2. jimz
    May 31, 2012 at 8:10 pm #

    Connor,
    Interesting almost subliminal insert, “legitimate authority” and “moral behavior”. Who could these terms be refering to?

    Otherwise, I found the ban on beverages pretty funny, as it does not apply to milkshakes or alcohol. I just visualized someone supersizing a vodka martini, meanwhile telling someone else they can’t have the larger soda.

    On the other hand, occationally there are products so bad for human health, perhaps the governement does have responsibility to ban them. Such as DDT, or Thalidomide, and I think hydronated oils might also be completely banned.

  3. jimz
    May 31, 2012 at 8:27 pm #

    I just thought of something else. Is there ever a gluten-free alternative for LDS sacraments? Could someone put a baked potato or rice craker on the sacrament table for personal consumption? (in case someone has celiacs) There is precedent for it. (D&C 27:2)

    The use of wonder bread for sacrament is kind of like mandating vitamin consumption. If someone has gluten sensitivity, and really believes in the LDS faith, they are in for a bit of a quandary. And yes, a single piece of bread can cause major problems for someone with celiacs. I just looked it up, I suppose its not as major of a problem as I thought, sacrament is not on the list of ‘Saving ordinances” for mormons. It does however potentially exclude members with celiacs from a social ritual of mormonism.

  4. chris
    May 31, 2012 at 11:11 pm #

    jimz – our bread is homemade every week. My kids spend a lot of time looking for the biggest piece while we shake our heads :)
    Wonderbread is a tragedy and if it ever turned up I’d start bringing the bread myself. Just tell the YM while they’re preparing it to “use this” and bring whatever you like. I’m sure they’ll go with it!

  5. E. Zachary Knight
    June 1, 2012 at 6:29 am #

    Jimz,

    What goes on the Sacrement table is at the Bishops’s discretion. For example, we have at least two gluten intolerant people in my ward and one autistic man who either can’t or won’t eat ( I can’t remember which exactly) bread. So the bishop has authorized the placement of gluten free crackers in plastic baggies to be placed with the sacrement for those people.

    So no, the Church does not force people to eat wonder bread every week to receive that ordinance.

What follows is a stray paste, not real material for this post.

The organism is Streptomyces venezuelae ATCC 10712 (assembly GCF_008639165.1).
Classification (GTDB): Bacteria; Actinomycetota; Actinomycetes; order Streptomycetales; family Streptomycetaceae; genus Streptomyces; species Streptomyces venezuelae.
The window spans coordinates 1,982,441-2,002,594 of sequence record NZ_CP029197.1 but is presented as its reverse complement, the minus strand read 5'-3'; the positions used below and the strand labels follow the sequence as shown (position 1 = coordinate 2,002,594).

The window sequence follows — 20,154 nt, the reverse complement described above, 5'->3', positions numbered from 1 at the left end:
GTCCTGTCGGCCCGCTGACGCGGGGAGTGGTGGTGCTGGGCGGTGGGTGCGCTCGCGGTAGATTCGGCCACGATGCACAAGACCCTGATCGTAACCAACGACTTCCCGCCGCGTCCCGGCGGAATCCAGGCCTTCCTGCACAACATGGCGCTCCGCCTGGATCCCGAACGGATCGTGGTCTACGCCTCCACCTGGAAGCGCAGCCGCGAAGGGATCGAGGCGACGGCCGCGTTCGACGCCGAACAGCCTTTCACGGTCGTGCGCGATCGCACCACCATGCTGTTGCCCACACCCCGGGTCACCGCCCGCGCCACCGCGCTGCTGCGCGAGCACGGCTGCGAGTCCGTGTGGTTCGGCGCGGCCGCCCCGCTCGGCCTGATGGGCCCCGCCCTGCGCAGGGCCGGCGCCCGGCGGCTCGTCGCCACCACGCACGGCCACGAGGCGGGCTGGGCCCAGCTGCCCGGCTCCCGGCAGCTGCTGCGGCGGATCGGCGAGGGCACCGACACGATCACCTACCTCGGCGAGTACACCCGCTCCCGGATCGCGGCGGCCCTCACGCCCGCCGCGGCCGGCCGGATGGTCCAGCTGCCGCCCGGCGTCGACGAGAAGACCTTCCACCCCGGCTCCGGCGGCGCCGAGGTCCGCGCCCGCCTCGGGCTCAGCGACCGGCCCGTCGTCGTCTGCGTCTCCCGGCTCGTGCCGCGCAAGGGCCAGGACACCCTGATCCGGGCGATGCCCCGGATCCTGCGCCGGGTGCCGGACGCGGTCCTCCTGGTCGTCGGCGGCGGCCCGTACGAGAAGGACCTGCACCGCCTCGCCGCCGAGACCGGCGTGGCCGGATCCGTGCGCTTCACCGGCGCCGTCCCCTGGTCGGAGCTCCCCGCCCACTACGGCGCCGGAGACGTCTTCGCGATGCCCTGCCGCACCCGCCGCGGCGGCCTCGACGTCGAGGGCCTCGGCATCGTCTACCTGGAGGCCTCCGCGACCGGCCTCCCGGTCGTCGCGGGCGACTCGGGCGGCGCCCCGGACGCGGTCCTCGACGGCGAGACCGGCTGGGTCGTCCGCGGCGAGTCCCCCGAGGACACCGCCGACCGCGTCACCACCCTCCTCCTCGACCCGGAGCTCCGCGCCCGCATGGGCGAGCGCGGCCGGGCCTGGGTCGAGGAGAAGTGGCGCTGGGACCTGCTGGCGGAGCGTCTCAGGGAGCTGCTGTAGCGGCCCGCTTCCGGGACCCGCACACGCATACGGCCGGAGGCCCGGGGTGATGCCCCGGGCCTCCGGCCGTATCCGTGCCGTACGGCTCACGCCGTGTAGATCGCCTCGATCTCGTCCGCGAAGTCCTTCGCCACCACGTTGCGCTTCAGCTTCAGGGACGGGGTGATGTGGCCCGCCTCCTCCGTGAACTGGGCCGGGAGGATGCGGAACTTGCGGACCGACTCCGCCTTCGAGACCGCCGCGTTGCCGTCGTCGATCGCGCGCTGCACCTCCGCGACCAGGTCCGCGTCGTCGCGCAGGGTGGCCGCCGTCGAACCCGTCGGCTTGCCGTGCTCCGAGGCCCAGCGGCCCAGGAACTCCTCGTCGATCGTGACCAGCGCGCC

6. jimz
    June 2, 2012 at 5:20 pm #

    Chris, thats cute! Gotta look for the largest piece!
    E. Zachary Knight, thats interesting, I suppose thats the most compassionate thing a bishop can do for celiac members, I am glad its happening. Its approved by lds scripture also.

    In general however, the main ritual is bread and water for lds members. I did a search in the lds org webpage. They supplied the following references for the sacrament. Luke 22:19–20, 3 Nephi 18:1–11). and few others. D&C 20:75–79 etc. These suggest bread, and wine, so I am not sure when water was used.

    Getting back to the main topic. I don’t know where the line should be drawn as far as the states responsibility to watch out for its people, and what we need to do for ourselves.

    ‘Because it believes you are unable or unwilling to take care of yourself, the state aims to do it for you.’

    There have been times where the state has done this, for what many people might see as more important issues, like alcohol, that was banned for a period of time. But what about other things, like Crosswalks, and traffic lights, are these nanny state issues? Shouldn’t we be able to tell when the road is clear and its safe to go?

    What about the state determining who I should marry, and who I shouldn’t? Thats something which the LDS have been involved with projecting their own values on to the general public. That is what I was trying to point out about this thread, ‘legitimate authority” on issues, I suppose is the plug for the lds leadership. I shouldn’t be surprised as this is an lds blog. Anyone elses attempt at influencing governement, is this considered ‘ilegitimate authority’ by the lds people?

    Other thoughts on the topic, Is soda consumption amount is that really a moral issue? I think this is being sold as a health issue, not a moral one. I could make the case that its not a moral issue, because I read somewhere that mormon dominated regions are #1 in jello consumption. So apparently LDS don’t have a moral issue with processed sugar.I don’t imagine that jello or sugar will ever motivate the LDS into political activity. Instead might have a bone to pick with someone else telling them they are consuming too much!

  7. JL
    June 4, 2012 at 3:37 pm #

    Loved the Lewis quote (new to me).

    In a previous ward, a sister brought her own small piece of bread in a baggie and slipped it to the priests for inclusion on the sacrament table and to be blessed.

    The soda fiasco in New York is ridiculous beyond belief.

    As for the vodka, I would not care if it were not for the fact that these continued encroachments come from too many of us not caring.

  8. jimz
    June 4, 2012 at 3:45 pm #

    Jl,
    I have to finally admit that its not really addressing the real issue. I think our culture just has some bad habits we as a nation have to look at, when it comes to eating, the way we relate to food, how its produced, and what its supposed to mean overall. Piece work isn’t going to do much.

  9. Clumpy